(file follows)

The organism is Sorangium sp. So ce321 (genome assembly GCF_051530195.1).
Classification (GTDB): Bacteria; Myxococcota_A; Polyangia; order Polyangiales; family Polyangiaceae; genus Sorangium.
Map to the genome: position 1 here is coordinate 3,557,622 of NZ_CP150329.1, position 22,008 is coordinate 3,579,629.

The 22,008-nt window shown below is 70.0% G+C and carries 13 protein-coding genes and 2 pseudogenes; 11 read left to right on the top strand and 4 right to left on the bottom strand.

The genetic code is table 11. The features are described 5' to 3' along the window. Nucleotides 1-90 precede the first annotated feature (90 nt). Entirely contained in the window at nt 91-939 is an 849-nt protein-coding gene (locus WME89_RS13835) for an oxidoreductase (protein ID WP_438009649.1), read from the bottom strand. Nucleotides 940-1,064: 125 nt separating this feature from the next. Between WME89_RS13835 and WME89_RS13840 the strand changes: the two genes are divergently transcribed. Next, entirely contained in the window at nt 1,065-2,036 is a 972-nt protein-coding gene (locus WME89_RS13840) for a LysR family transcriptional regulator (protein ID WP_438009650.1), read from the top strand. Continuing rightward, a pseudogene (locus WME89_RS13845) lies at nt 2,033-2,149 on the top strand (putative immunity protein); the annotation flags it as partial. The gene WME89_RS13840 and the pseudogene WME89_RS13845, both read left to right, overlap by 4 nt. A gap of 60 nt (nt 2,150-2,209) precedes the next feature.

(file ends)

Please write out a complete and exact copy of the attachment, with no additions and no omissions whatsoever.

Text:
The organism is Sorangium sp. So ce321 (genome assembly GCF_051530195.1).
Classification (GTDB): Bacteria; Myxococcota_A; Polyangia; order Polyangiales; family Polyangiaceae; genus Sorangium.
Map to the genome: position 1 here is coordinate 3,557,622 of NZ_CP150329.1, position 22,008 is coordinate 3,579,629.

The 22,008-nt window shown below is 70.0% G+C and carries 13 protein-coding genes and 2 pseudogenes; 11 read left to right on the top strand and 4 right to left on the bottom strand.

The genetic code is table 11. The features are described 5' to 3' along the window. Nucleotides 1-90 precede the first annotated feature (90 nt). Entirely contained in the window at nt 91-939 is an 849-nt protein-coding gene (locus WME89_RS13835) for an oxidoreductase (protein ID WP_438009649.1), read from the bottom strand. Nucleotides 940-1,064: 125 nt separating this feature from the next. Between WME89_RS13835 and WME89_RS13840 the strand changes: the two genes are divergently transcribed. Next, entirely contained in the window at nt 1,065-2,036 is a 972-nt protein-coding gene (locus WME89_RS13840) for a LysR family transcriptional regulator (protein ID WP_438009650.1), read from the top strand. Continuing rightward, a pseudogene (locus WME89_RS13845) lies at nt 2,033-2,149 on the top strand (putative immunity protein); the annotation flags it as partial. The gene WME89_RS13840 and the pseudogene WME89_RS13845, both read left to right, overlap by 4 nt. A gap of 60 nt (nt 2,150-2,209) precedes the next feature.